The following might not be an illustration of the most general case but it may answer some questions relative to the meaning of the GLM theory.

We take a parcel, the trajectory of which makes one circle in 1000 units of time, while making smaller circles with a period of 10 units (light lines in Figs. 1 and 2). The *X* and *Y* position of the parcel is thus just the sum of two cosines with periods of *T0* = 1000 and *T* = 10 units and an amplitude of 1 and 0.05, respectively. *X* and *Y* are 90 deg. out of phase to allow the trajectory to form circles.

The corresponding velocity field **U** = *(U,V)* is given by the time derivative of the vector position **X** = *(X,Y)* and is also the sum of two cosines, with the adequate phase change between *U* and *V*. Thus, **the velocity field is uniform** and the present illustration may not be an illustration for the most general case.

We then choose a time average *Tav* over which the position and the velocity field are averaged out. The first average gives the mean trajectory, the second the Lagrangian mean velocity.

In the first case, *Tav* = *T* (Fig. 1). The trajectory is the larger circle only (dashed thick lines) and the Lagrangian mean velocity is parallel to that trajectory and the larger circle. This sounds all as expected.

In the second case, *Tav* = *30T* (Fig. 2). The trajectory is again a circle but of smaller radius. Indeed, it makes sense: With longer and longer period of averaging, the trajectory should collapse to one point. The velocity field is weaker (not shown) than in the first case, but still parallel to the mean trajectory.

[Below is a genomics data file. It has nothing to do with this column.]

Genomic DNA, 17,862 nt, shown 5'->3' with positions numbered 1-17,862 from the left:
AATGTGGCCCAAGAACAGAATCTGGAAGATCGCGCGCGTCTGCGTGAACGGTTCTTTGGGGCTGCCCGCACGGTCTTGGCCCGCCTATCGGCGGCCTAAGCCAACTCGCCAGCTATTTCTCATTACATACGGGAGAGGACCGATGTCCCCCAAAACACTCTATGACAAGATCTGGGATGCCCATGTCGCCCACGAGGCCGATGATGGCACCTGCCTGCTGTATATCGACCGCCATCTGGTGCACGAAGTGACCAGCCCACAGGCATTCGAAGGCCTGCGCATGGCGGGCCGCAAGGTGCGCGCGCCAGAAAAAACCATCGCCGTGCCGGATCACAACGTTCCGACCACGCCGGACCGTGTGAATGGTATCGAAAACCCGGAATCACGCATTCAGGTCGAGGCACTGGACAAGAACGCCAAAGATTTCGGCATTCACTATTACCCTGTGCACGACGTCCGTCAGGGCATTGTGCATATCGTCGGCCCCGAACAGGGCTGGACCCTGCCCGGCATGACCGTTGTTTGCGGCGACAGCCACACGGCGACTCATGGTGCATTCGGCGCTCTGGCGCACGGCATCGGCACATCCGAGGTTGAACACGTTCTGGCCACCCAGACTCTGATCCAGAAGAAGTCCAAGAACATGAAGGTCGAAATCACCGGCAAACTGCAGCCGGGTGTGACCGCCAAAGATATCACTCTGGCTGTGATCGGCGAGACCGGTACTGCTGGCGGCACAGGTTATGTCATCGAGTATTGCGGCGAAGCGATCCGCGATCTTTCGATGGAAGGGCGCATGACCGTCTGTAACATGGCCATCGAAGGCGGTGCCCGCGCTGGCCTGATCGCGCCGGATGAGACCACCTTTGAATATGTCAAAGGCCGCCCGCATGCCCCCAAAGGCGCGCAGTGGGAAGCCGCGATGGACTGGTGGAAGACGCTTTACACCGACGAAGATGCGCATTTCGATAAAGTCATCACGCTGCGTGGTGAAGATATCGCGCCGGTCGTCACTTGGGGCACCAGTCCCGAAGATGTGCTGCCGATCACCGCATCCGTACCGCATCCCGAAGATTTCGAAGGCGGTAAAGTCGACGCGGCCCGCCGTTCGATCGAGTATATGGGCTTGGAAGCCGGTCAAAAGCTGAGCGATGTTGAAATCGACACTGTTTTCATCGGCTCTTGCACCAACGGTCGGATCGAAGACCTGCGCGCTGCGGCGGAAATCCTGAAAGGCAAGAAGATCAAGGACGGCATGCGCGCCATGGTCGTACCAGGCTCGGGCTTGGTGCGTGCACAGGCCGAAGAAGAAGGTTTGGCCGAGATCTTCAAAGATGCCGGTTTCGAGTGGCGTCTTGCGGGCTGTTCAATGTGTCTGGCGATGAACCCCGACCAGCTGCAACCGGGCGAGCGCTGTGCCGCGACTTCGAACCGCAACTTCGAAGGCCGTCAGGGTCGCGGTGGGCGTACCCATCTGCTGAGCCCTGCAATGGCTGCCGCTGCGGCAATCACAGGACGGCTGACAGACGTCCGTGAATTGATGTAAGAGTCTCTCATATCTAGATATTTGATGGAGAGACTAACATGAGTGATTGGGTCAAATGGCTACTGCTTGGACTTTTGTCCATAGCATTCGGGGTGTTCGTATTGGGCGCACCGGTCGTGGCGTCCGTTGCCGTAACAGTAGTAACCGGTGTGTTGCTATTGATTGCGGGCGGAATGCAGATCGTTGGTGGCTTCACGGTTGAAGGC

I was surprised so I also plotted: the line (red) that joins two points separated by *Tav* and the mean position of the trajectory during that period (red star). The mean position is basically **“the center of mass” of the trajectory during the period of averaging** and **the Lagrangian mean velocity is parallel to the line, that is to the direction that links the starting and ending positions of the parcel during the period of averaging**.

In the mechanical analogy of Andrews and McIntyre (1978; p. 617), the mean position is also the center of mass of the rod and the Lagrangian mean velocity is the velocity of that center of mass. Thus, as in mechanics where we can replace any complex solid of mass *m* by one single point of mass *m* located at the center of mass of the solid, we can replace a complex trajectory by one parcel located at “the center of mass” of the trajectory and moving with the Lagrangian-mean velocity.

It would be worthy to test if these results hold in the case where the velocity field is not uniform anymore; but I suspect they will.